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A few years back, I wrote an Essential Long Beach Dishes listicle. I wrote it because there’s something so elemental and useful about a specific great dish at a specific place; it was less about some grander proclamation than it was about, “This is just great food.”
And I want to return to that, but the reality of that list is that some restaurants went out of business, some ingredients aren’t around, moods shift, seasons alter, food changes. Constantly. So why not just own the moment? Without further ado, here are the favorite things I’m eating right now…
The strawberry shake with Dona Rosa gin at Portuguese Bend
300 The Promenade North
I, admittedly, have a slight obsession with the cocktails at Portuguese Bend. After a recent update, the array of classic cocktails—I’m talking Sidecars, Millionaires, and the such—has confirmed me as a return customer.
And then Master Distiller Simon Hax told me about their alcoholic shakes. Naturally, a bourbon chocolate shake would have been the go-to but he knew my love of their hibiscus-based Dona Rosa gin. (Which is, by the way, now available to purchase by the bottle in all its magenta-toned glory.)
“Strawberries and gin are, actually, a very old pairing—and one that is truly great,” Hax said.
And he wasn’t wrong: Dangerously sip-able, wonderfully creamy, a dessert for adults. Win, win, win.
The mushroom and tofu soup at Sura Korean BBQ & Tofu House
621 Atlantic Ave.
In order to keep up with my contributions to our environment—Climate Anxiety, for those that deeply follow the subject, is real and excessive meat farming is one of the earth’s deadliest enemies—I try to make at least one meal of my day vegan.
Upon returning to Sura (easily one of Long Beach’s underrated gems), I had to almost-unwillingly skip ordering the yuk gae jang—the shop’s stellar spicy beef soup—and go for their vegan broth-based mushroom and tofu soup.
Incredibly, for lack of a better term, meaty, this almighty soup comes in a piping hot stone bowl—its bright, rust-red broth bubbling amid healthy chunks of tofu—and, while certainly the shitake and maitake mushrooms are welcomed, a bright, white bunch of enoki mushrooms—long, thin, with little white caps—offer a wonderful crunch to the soft meatiness of the other mushrooms in the mix.
The result is a wonderfully filling, definitively more healthy alternative to the yuk gae jang. Just make sure to order it spicy and get some extra kimchi.
Tortillas at Tortilleria La Fiesta
1324 Pine Ave.
Yes, we have a tortilleria and yes, it is tucked behind a laundromat in Central Long Beach just above Anaheim Street.
There is not much known about the joint: Cash only, no digital footprint (outside of a stunning-but-happy-for-locals upset over the much more popular Los Cinco Puntos tortilleria in Boyle Heights), and the ability to also buy Fabuloso and some Doritos if you need be, this shop offers incredible tortillas to take home instead of that dried-out Mission stuff you get at major markets.
The tiger’s tale donut at Knead Donuts & Tea
3490 E. Seventh St.
I have long extolled the virtues of Knead since they first opened nearly two years ago. Wonderfully creative, consistently consistent, Knead offers up some of the city’s best donuts (along with the more underrated Sweet Retreats).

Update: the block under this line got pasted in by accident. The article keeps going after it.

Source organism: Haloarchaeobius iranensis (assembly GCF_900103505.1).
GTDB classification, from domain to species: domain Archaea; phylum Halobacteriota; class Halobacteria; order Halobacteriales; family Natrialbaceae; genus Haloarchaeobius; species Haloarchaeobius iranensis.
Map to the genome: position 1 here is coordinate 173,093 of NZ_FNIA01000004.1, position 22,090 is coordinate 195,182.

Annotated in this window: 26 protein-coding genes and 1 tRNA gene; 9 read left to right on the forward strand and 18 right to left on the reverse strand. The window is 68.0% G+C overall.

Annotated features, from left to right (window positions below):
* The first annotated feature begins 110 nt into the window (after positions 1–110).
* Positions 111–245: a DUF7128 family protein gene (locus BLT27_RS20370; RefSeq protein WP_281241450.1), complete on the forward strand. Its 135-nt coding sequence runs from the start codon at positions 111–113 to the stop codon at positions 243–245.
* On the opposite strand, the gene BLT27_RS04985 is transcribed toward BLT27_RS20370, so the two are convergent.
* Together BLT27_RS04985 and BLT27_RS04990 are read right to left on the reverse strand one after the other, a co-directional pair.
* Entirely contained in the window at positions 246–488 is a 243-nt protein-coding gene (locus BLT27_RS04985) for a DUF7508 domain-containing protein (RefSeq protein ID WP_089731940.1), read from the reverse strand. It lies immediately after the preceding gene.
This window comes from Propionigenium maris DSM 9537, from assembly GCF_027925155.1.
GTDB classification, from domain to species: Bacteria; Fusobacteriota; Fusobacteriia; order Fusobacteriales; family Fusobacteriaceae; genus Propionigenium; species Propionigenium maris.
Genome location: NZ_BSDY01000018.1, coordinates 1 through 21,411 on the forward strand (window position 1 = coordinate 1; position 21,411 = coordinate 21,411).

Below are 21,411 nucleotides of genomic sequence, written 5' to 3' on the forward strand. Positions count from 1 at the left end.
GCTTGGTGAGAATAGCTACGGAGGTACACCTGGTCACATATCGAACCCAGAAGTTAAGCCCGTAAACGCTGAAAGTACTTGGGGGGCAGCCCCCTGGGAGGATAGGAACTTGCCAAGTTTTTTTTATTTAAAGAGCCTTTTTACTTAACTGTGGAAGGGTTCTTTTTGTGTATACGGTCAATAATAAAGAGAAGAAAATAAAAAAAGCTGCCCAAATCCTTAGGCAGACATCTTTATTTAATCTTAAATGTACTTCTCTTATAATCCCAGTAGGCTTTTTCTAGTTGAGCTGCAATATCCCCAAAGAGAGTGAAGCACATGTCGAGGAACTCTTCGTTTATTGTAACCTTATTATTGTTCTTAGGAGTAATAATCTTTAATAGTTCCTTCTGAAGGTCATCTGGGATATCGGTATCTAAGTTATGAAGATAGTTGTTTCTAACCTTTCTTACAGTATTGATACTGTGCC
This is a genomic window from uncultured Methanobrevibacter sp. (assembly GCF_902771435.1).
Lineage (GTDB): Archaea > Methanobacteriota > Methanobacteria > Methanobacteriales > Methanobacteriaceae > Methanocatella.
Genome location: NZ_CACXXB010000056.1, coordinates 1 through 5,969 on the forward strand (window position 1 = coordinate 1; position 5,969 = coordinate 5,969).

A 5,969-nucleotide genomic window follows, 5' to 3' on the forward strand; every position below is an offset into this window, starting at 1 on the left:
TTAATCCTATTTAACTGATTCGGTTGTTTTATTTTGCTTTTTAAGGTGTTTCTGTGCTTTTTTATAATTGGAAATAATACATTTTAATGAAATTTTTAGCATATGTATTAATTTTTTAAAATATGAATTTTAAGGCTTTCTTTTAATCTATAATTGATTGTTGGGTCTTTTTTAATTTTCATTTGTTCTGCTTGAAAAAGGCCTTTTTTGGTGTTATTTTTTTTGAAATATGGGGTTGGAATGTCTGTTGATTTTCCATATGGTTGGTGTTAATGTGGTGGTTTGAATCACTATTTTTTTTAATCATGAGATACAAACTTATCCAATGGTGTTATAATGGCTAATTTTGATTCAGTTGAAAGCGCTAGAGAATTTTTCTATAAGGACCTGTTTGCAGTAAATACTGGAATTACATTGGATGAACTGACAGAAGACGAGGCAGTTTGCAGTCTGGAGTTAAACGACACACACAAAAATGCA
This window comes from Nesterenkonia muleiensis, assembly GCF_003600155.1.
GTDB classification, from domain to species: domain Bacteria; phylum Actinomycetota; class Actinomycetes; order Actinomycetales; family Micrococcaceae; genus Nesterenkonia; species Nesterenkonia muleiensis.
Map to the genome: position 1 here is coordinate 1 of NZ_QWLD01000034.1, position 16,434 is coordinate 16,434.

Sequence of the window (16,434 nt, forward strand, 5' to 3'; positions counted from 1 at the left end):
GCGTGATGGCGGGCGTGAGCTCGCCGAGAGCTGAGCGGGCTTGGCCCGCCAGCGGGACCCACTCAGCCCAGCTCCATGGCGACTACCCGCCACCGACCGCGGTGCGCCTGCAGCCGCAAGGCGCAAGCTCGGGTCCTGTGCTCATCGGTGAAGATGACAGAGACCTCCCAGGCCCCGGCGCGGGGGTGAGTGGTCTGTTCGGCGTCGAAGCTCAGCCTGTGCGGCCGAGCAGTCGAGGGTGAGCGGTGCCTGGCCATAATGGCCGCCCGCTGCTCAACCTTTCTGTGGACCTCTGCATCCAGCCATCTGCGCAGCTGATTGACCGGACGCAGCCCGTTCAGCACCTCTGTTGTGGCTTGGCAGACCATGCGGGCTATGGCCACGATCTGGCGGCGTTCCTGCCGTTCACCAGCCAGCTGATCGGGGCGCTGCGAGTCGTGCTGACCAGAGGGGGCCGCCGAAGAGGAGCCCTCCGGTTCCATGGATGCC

Their Tiger’s Tail is one my weaknesses and one that deserves a bit more recognition for its simplicity and delectability.
A twisted strip of chocolate dough is intertwined with their yeast-based dough, creating a twisty flavor profile of sweet and sour: The sweetness of the chocolate pairs wonderfully with the sourdough-y flavor of the yeast dough.
In other words, get it.
The chicken sandwich at Popeyes Louisiana Chicken
Multiple locations throughout the Long Beach area
And we have come to this.
The same year Sweet Dixie Kitchen (now Arize Bistro) owner Kimberly Sanchez decided to reheat and resell Popeyes’ chicken tenders in her chicken and biscuit sandwich without really telling people what she was doing—including Popeyes—was the same year that Burger King’s parent, Restaurant Brands International, bought Popeyes for $1.8 billion.
In the two years since, Sweet Dixie is gone—replaced by Arize Bistro—while Miami-based Restaurant Brands worked on developing a chicken sandwich for the famed New Orleans-birthed chain. This made sense for two reasons: Popeyes, easily the best fast food fried chicken, shockingly didn’t have, well, a chicken sandwich. Additionally, they could easily prove Chick-Fil-A, the domineering chicken sandwich king despite being overwhelmingly mediocre, that food doesn’t have to be served with a side of hate.
The ultimate ending? An incredibly addictive, outright delicious, utterly awesome, you-know-where-it-comes from chicken sandwich that we all deserve: The chain used the 1972 New Orleans recipe for the chicken itself and created a spicy mayo also using a seasoning concoction from the ‘72 recipe. Throw in a pickle and shove it between a brioche—not a biscuit—and you have a damn near perfect fast food sandwich.
But, if I had to pick just one to live with for the rest of the month—just one—it would be Popeye’s sandwich because there’s nothing more appreciative than people owning what they cook, even if it is on a mass fast food level.
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